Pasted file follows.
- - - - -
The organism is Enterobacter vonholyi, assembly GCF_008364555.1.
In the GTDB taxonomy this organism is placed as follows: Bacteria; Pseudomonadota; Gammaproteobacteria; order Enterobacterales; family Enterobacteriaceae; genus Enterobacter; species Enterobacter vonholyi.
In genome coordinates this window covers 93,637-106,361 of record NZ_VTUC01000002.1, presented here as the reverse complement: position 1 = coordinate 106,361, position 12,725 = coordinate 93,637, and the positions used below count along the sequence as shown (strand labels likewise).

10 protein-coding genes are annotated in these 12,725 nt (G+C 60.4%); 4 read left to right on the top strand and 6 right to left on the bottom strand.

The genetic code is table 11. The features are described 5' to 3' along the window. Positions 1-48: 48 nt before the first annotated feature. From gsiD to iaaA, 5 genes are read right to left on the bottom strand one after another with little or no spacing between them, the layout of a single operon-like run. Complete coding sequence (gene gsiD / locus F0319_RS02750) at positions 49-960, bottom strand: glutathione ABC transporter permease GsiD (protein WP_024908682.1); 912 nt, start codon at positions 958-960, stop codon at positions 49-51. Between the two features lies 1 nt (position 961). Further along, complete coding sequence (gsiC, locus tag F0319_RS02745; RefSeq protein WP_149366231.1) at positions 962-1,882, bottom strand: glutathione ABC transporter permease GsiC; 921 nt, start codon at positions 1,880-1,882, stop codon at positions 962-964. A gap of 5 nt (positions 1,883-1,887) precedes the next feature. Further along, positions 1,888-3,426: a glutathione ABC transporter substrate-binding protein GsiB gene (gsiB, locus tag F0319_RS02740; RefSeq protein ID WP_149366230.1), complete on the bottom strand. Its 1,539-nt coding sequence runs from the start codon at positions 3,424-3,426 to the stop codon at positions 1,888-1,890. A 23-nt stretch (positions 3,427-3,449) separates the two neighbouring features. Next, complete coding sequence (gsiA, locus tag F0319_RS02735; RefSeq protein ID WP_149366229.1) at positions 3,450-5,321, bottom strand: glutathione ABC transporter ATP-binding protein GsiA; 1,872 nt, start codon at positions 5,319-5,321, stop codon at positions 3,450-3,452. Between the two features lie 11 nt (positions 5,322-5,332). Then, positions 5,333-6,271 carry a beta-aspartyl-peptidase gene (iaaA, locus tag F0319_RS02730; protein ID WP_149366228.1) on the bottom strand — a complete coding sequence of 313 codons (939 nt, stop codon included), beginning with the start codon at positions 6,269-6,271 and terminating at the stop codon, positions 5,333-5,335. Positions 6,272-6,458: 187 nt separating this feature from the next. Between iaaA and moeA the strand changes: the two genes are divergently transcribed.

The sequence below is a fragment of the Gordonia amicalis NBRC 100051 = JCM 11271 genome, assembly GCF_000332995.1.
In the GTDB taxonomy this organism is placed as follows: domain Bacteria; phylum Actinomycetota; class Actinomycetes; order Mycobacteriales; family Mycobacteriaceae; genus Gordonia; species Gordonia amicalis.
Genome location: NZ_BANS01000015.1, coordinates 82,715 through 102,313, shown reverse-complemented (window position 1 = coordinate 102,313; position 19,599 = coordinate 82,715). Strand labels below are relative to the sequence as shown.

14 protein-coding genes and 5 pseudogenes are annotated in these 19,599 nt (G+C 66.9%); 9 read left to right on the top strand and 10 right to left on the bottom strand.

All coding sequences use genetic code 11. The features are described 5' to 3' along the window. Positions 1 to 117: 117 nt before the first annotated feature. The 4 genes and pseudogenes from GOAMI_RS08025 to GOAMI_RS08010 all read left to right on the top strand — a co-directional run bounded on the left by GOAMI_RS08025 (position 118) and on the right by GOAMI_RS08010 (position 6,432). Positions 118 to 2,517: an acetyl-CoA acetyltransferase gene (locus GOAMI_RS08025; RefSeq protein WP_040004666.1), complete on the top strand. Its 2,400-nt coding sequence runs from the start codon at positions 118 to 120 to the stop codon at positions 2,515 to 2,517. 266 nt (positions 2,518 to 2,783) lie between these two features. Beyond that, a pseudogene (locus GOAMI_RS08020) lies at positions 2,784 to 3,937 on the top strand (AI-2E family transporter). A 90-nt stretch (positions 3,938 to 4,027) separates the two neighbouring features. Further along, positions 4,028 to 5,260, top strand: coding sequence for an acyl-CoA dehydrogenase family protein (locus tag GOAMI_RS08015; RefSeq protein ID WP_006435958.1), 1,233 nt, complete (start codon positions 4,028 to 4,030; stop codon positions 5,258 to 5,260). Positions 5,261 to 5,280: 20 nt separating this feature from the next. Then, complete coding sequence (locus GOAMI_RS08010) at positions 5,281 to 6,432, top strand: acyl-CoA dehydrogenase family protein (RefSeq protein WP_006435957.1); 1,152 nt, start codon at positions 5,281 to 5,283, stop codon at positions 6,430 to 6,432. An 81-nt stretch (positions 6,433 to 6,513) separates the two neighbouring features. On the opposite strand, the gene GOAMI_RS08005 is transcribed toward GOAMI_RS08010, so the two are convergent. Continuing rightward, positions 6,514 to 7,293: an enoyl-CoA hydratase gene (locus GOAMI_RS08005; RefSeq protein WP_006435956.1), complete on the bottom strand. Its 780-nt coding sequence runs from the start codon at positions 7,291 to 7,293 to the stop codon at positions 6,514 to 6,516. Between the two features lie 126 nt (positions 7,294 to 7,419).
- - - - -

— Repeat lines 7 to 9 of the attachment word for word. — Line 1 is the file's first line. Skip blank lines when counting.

In the GTDB taxonomy this organism is placed as follows: domain Bacteria; phylum Actinomycetota; class Actinomycetes; order Mycobacteriales; family Mycobacteriaceae; genus Gordonia; species Gordonia amicalis.
Genome location: NZ_BANS01000015.1, coordinates 82,715 through 102,313, shown reverse-complemented (window position 1 = coordinate 102,313; position 19,599 = coordinate 82,715). Strand labels below are relative to the sequence as shown.

14 protein-coding genes and 5 pseudogenes are annotated in these 19,599 nt (G+C 66.9%); 9 read left to right on the top strand and 10 right to left on the bottom strand.